• My UX teams understand responsive design, so they are able to "interpolate" between two layouts without having to create a wireframe to illustrate exactly how flow changes.

  • I typically just do two low-res wireframes: mobile and web. For web, I use a landscape 16:9 frame (since the high-aspect-ratio is typically hardest to design), and for mobile I use the iphone 5 aspect ratio.

  • Based on these two endpoints my teams are usually able to interpolate how elements would flow for different aspect ratios and viewport sizes. If it's something complicated, we sometimes add a few more wireframes in between.

  • Wireframing in low-res allows us to avoid the extra effort to get pixel-perfect. Precise breakpoints are done later in styling once we get the basic responsive flow right, because doing it too early is a waste of effort and money. It also gets our priorities right: iterability is more important than fidelity, and behavioral flow is more important than styling.

  • Setting precise breakpoints is expressly not something we do in wireframing. It's done later on in styling, because a truly responsive website should accommodate a large and smooth range of viewports, so we avoid wireframing the breakpoints intentionally to avoid creating "false anchors" psychologically and visually.

YMMV depending on how your team works and what you use wireframes for.

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Your breakpoints should be defined by your content and your content only.

Take each element case by case and decide based on ease of content consumption at what point it should break into some other layout configuration.

It's a mistake to silo everything on a site into predetermined screen widths as you'll end up individual elements which are little bit stretched or a little bit squashed and therefore harder to read or click. Elements that would actually have benefitted from another 100 pixels either way before breaking. To do this successfully you must focus on the content of those elements rather than on a set breakpoints.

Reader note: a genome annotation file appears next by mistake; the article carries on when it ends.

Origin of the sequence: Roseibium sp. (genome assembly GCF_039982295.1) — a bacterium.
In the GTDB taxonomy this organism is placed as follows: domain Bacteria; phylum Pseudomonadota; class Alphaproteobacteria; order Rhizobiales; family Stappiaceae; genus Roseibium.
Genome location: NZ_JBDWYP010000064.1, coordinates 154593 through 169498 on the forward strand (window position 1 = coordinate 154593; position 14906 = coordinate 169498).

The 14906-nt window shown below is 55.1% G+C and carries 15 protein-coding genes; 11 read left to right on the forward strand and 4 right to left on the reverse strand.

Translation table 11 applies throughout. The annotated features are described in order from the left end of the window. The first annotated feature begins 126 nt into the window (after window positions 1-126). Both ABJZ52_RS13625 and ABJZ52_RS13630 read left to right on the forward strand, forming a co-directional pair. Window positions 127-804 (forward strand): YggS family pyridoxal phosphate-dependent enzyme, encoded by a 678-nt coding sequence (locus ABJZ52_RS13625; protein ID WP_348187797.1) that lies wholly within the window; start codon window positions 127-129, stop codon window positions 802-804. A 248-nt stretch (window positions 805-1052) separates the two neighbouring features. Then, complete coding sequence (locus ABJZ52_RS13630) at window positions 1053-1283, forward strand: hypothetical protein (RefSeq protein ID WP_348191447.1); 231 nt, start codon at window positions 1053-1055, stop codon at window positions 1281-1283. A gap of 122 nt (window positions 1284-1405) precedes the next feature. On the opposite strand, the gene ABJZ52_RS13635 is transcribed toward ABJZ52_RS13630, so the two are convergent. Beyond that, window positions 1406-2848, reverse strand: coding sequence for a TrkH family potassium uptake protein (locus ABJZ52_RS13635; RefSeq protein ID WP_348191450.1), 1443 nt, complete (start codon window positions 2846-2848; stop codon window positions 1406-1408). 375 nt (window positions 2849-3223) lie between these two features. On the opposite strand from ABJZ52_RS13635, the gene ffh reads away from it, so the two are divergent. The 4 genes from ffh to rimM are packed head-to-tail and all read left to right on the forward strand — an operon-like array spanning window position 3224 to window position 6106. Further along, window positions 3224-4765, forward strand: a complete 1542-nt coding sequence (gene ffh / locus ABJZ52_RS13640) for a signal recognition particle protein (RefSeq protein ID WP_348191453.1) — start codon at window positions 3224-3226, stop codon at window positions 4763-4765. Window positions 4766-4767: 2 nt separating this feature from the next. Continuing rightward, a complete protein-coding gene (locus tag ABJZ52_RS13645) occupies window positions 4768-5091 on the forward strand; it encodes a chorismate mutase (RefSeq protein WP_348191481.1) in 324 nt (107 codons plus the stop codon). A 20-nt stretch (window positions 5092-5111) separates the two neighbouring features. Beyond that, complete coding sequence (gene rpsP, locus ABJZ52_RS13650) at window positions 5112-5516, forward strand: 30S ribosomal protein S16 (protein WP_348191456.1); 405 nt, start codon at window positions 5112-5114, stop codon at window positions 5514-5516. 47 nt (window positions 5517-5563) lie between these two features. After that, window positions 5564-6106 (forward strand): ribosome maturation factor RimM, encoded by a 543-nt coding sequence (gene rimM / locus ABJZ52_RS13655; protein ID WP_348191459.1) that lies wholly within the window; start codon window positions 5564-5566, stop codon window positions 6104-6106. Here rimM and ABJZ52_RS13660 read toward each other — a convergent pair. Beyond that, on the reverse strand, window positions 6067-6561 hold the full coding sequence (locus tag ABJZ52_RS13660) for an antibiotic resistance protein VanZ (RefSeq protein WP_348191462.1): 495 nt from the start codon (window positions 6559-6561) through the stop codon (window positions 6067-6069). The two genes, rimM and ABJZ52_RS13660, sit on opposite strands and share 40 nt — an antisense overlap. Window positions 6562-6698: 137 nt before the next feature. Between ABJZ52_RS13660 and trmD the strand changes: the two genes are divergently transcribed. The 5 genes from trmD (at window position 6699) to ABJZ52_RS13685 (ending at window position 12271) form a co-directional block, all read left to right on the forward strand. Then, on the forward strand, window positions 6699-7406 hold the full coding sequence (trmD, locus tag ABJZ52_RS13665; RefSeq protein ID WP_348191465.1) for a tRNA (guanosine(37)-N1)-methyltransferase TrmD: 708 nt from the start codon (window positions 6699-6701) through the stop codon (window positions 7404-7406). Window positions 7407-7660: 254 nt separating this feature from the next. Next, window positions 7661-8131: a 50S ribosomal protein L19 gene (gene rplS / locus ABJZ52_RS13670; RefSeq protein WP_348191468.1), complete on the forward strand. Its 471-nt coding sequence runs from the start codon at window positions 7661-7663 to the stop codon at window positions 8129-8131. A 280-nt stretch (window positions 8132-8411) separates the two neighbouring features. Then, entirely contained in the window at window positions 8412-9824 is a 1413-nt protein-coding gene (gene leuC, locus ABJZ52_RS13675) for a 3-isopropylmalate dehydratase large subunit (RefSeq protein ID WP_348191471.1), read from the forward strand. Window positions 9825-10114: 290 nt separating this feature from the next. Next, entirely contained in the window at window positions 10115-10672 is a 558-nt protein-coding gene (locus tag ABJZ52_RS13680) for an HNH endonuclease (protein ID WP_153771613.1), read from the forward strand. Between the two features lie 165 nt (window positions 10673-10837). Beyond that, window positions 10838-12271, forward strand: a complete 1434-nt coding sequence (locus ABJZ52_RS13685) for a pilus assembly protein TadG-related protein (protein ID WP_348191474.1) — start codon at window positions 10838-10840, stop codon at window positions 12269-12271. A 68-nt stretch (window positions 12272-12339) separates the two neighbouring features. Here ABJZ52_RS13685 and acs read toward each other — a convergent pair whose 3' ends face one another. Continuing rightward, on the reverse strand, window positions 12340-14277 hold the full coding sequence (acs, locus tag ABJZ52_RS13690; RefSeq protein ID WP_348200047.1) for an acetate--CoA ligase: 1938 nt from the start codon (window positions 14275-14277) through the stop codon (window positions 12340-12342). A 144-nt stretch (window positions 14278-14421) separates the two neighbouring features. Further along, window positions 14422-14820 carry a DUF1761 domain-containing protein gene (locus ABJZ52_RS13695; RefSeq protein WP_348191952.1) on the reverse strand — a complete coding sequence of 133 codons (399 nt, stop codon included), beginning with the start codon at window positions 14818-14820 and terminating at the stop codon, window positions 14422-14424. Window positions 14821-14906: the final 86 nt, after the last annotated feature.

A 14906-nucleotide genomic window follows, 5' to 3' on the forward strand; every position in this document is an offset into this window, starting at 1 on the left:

It's also a wise move to break away from the idea of tablet, mobile and desktop because in reality things are more fluid. Thinking about content ahead of devices and their technical specs is how to win with this one. A good example of this is laptops, many of which have touch screen interfaces and are technically mobile, i.e. used over wireless or on transport etc, but from whose screensize you cannot deduce this information, hence tying screen sizes to device types can be very misleading and impact on the user experience.

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The best breakpoints depend upon your content and design of the website that you going to develop.

To make website responsive you have to check at what resolution breakpoint is your design getting disturb it all about your way of thinking and capability.

And also consider the current available devices resolutions screens for ex. iPads, mobiles etc.

Most considered break points:

  • 320
  • 480
  • 640
  • 860
  • 776 or 768
  • 900

etc.